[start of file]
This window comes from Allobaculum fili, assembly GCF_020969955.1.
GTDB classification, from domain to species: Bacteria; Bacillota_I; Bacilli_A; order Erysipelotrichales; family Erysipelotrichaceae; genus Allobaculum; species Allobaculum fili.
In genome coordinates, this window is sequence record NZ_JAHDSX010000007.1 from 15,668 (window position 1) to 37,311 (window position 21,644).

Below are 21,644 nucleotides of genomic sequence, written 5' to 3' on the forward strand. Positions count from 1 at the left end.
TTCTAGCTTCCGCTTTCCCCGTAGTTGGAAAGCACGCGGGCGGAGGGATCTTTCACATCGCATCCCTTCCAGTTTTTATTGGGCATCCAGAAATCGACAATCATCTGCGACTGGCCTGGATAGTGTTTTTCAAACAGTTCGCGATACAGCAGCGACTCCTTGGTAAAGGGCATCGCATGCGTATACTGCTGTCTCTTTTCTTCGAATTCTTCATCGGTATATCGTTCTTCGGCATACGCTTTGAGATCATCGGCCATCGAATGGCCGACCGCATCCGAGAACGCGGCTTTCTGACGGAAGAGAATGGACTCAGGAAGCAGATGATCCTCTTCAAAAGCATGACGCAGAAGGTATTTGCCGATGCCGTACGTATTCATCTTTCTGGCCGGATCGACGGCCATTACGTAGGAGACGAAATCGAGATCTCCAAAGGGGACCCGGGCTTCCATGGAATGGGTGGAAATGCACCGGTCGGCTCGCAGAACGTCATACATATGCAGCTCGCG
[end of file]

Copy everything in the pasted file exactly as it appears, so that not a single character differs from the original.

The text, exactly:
This window comes from Allobaculum fili, assembly GCF_020969955.1.
GTDB classification, from domain to species: Bacteria; Bacillota_I; Bacilli_A; order Erysipelotrichales; family Erysipelotrichaceae; genus Allobaculum; species Allobaculum fili.
In genome coordinates, this window is sequence record NZ_JAHDSX010000007.1 from 15,668 (window position 1) to 37,311 (window position 21,644).

Below are 21,644 nucleotides of genomic sequence, written 5' to 3' on the forward strand. Positions count from 1 at the left end.
TTCTAGCTTCCGCTTTCCCCGTAGTTGGAAAGCACGCGGGCGGAGGGATCTTTCACATCGCATCCCTTCCAGTTTTTATTGGGCATCCAGAAATCGACAATCATCTGCGACTGGCCTGGATAGTGTTTTTCAAACAGTTCGCGATACAGCAGCGACTCCTTGGTAAAGGGCATCGCATGCGTATACTGCTGTCTCTTTTCTTCGAATTCTTCATCGGTATATCGTTCTTCGGCATACGCTTTGAGATCATCGGCCATCGAATGGCCGACCGCATCCGAGAACGCGGCTTTCTGACGGAAGAGAATGGACTCAGGAAGCAGATGATCCTCTTCAAAAGCATGACGCAGAAGGTATTTGCCGATGCCGTACGTATTCATCTTTCTGGCCGGATCGACGGCCATTACGTAGGAGACGAAATCGAGATCTCCAAAGGGGACCCGGGCTTCCATGGAATGGGTGGAAATGCACCGGTCGGCTCGCAGAACGTCATACATATGCAGCTCGCG